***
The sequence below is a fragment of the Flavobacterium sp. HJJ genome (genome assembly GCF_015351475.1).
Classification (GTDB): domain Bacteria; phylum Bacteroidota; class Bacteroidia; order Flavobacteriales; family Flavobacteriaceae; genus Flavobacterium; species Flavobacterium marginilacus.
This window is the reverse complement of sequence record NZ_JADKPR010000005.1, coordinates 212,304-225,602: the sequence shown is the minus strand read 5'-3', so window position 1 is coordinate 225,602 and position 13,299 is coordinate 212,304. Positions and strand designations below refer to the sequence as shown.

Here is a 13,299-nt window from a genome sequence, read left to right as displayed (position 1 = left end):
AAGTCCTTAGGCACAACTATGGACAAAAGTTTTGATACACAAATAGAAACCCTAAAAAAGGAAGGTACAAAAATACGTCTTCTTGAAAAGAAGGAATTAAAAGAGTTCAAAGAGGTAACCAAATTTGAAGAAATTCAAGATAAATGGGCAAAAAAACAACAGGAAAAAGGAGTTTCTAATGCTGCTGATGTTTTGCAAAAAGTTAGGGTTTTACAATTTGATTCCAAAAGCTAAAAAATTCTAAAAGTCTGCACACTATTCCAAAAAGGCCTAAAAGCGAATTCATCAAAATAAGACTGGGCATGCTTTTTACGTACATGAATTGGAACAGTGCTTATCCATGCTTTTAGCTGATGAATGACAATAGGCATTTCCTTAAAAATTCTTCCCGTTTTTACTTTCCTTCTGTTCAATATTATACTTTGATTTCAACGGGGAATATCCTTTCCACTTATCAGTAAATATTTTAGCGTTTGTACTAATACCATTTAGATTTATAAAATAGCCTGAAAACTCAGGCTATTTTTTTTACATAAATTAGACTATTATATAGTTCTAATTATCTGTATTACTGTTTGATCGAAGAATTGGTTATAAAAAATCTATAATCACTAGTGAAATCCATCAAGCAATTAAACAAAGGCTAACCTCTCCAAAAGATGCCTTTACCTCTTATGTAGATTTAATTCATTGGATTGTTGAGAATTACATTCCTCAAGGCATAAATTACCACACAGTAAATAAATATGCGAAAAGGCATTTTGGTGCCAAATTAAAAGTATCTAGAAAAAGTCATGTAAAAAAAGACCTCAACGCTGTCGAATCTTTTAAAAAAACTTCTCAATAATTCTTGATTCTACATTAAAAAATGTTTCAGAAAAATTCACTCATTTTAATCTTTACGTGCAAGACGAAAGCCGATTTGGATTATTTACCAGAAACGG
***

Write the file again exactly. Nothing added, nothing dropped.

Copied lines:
The sequence below is a fragment of the Flavobacterium sp. HJJ genome (genome assembly GCF_015351475.1).
Classification (GTDB): domain Bacteria; phylum Bacteroidota; class Bacteroidia; order Flavobacteriales; family Flavobacteriaceae; genus Flavobacterium; species Flavobacterium marginilacus.
This window is the reverse complement of sequence record NZ_JADKPR010000005.1, coordinates 212,304-225,602: the sequence shown is the minus strand read 5'-3', so window position 1 is coordinate 225,602 and position 13,299 is coordinate 212,304. Positions and strand designations below refer to the sequence as shown.

Here is a 13,299-nt window from a genome sequence, read left to right as displayed (position 1 = left end):
AAGTCCTTAGGCACAACTATGGACAAAAGTTTTGATACACAAATAGAAACCCTAAAAAAGGAAGGTACAAAAATACGTCTTCTTGAAAAGAAGGAATTAAAAGAGTTCAAAGAGGTAACCAAATTTGAAGAAATTCAAGATAAATGGGCAAAAAAACAACAGGAAAAAGGAGTTTCTAATGCTGCTGATGTTTTGCAAAAAGTTAGGGTTTTACAATTTGATTCCAAAAGCTAAAAAATTCTAAAAGTCTGCACACTATTCCAAAAAGGCCTAAAAGCGAATTCATCAAAATAAGACTGGGCATGCTTTTTACGTACATGAATTGGAACAGTGCTTATCCATGCTTTTAGCTGATGAATGACAATAGGCATTTCCTTAAAAATTCTTCCCGTTTTTACTTTCCTTCTGTTCAATATTATACTTTGATTTCAACGGGGAATATCCTTTCCACTTATCAGTAAATATTTTAGCGTTTGTACTAATACCATTTAGATTTATAAAATAGCCTGAAAACTCAGGCTATTTTTTTTACATAAATTAGACTATTATATAGTTCTAATTATCTGTATTACTGTTTGATCGAAGAATTGGTTATAAAAAATCTATAATCACTAGTGAAATCCATCAAGCAATTAAACAAAGGCTAACCTCTCCAAAAGATGCCTTTACCTCTTATGTAGATTTAATTCATTGGATTGTTGAGAATTACATTCCTCAAGGCATAAATTACCACACAGTAAATAAATATGCGAAAAGGCATTTTGGTGCCAAATTAAAAGTATCTAGAAAAAGTCATGTAAAAAAAGACCTCAACGCTGTCGAATCTTTTAAAAAAACTTCTCAATAATTCTTGATTCTACATTAAAAAATGTTTCAGAAAAATTCACTCATTTTAATCTTTACGTGCAAGACGAAAGCCGATTTGGATTATTTACCAGAAACGG